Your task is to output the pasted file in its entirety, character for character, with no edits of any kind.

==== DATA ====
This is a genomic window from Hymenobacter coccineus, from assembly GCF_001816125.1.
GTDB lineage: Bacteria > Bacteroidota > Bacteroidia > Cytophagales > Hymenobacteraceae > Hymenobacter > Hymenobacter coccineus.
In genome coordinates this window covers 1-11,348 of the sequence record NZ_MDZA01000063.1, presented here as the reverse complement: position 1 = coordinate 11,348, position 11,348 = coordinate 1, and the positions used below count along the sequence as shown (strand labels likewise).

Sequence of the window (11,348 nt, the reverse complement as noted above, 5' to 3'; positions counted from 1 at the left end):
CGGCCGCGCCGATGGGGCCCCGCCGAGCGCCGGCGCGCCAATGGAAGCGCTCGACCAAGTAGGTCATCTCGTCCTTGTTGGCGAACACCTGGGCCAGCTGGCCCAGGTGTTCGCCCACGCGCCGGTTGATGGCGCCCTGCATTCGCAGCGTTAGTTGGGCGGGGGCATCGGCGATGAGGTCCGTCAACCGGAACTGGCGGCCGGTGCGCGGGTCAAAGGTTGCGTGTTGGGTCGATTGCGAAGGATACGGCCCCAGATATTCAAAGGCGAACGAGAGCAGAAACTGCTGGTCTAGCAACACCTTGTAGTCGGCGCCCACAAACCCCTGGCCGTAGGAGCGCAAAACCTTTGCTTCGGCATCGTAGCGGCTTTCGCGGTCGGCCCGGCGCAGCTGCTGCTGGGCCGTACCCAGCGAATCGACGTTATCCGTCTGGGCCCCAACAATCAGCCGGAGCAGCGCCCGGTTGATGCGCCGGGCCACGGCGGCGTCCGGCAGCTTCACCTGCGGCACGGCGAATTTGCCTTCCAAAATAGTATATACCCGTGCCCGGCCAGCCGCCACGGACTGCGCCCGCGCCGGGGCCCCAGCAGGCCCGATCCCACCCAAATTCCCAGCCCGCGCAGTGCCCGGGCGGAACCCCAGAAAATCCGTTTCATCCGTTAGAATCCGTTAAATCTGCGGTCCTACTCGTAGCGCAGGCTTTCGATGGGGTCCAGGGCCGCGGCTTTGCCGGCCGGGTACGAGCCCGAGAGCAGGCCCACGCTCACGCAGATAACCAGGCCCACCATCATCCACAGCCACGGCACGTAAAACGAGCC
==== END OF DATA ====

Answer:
This is a genomic window from Hymenobacter coccineus, from assembly GCF_001816125.1.
GTDB lineage: Bacteria > Bacteroidota > Bacteroidia > Cytophagales > Hymenobacteraceae > Hymenobacter > Hymenobacter coccineus.
In genome coordinates this window covers 1-11,348 of the sequence record NZ_MDZA01000063.1, presented here as the reverse complement: position 1 = coordinate 11,348, position 11,348 = coordinate 1, and the positions used below count along the sequence as shown (strand labels likewise).

Sequence of the window (11,348 nt, the reverse complement as noted above, 5' to 3'; positions counted from 1 at the left end):
CGGCCGCGCCGATGGGGCCCCGCCGAGCGCCGGCGCGCCAATGGAAGCGCTCGACCAAGTAGGTCATCTCGTCCTTGTTGGCGAACACCTGGGCCAGCTGGCCCAGGTGTTCGCCCACGCGCCGGTTGATGGCGCCCTGCATTCGCAGCGTTAGTTGGGCGGGGGCATCGGCGATGAGGTCCGTCAACCGGAACTGGCGGCCGGTGCGCGGGTCAAAGGTTGCGTGTTGGGTCGATTGCGAAGGATACGGCCCCAGATATTCAAAGGCGAACGAGAGCAGAAACTGCTGGTCTAGCAACACCTTGTAGTCGGCGCCCACAAACCCCTGGCCGTAGGAGCGCAAAACCTTTGCTTCGGCATCGTAGCGGCTTTCGCGGTCGGCCCGGCGCAGCTGCTGCTGGGCCGTACCCAGCGAATCGACGTTATCCGTCTGGGCCCCAACAATCAGCCGGAGCAGCGCCCGGTTGATGCGCCGGGCCACGGCGGCGTCCGGCAGCTTCACCTGCGGCACGGCGAATTTGCCTTCCAAAATAGTATATACCCGTGCCCGGCCAGCCGCCACGGACTGCGCCCGCGCCGGGGCCCCAGCAGGCCCGATCCCACCCAAATTCCCAGCCCGCGCAGTGCCCGGGCGGAACCCCAGAAAATCCGTTTCATCCGTTAGAATCCGTTAAATCTGCGGTCCTACTCGTAGCGCAGGCTTTCGATGGGGTCCAGGGCCGCGGCTTTGCCGGCCGGGTACGAGCCCGAGAGCAGGCCCACGCTCACGCAGATAACCAGGCCCACCATCATCCACAGCCACGGCACGTAAAACGAGCC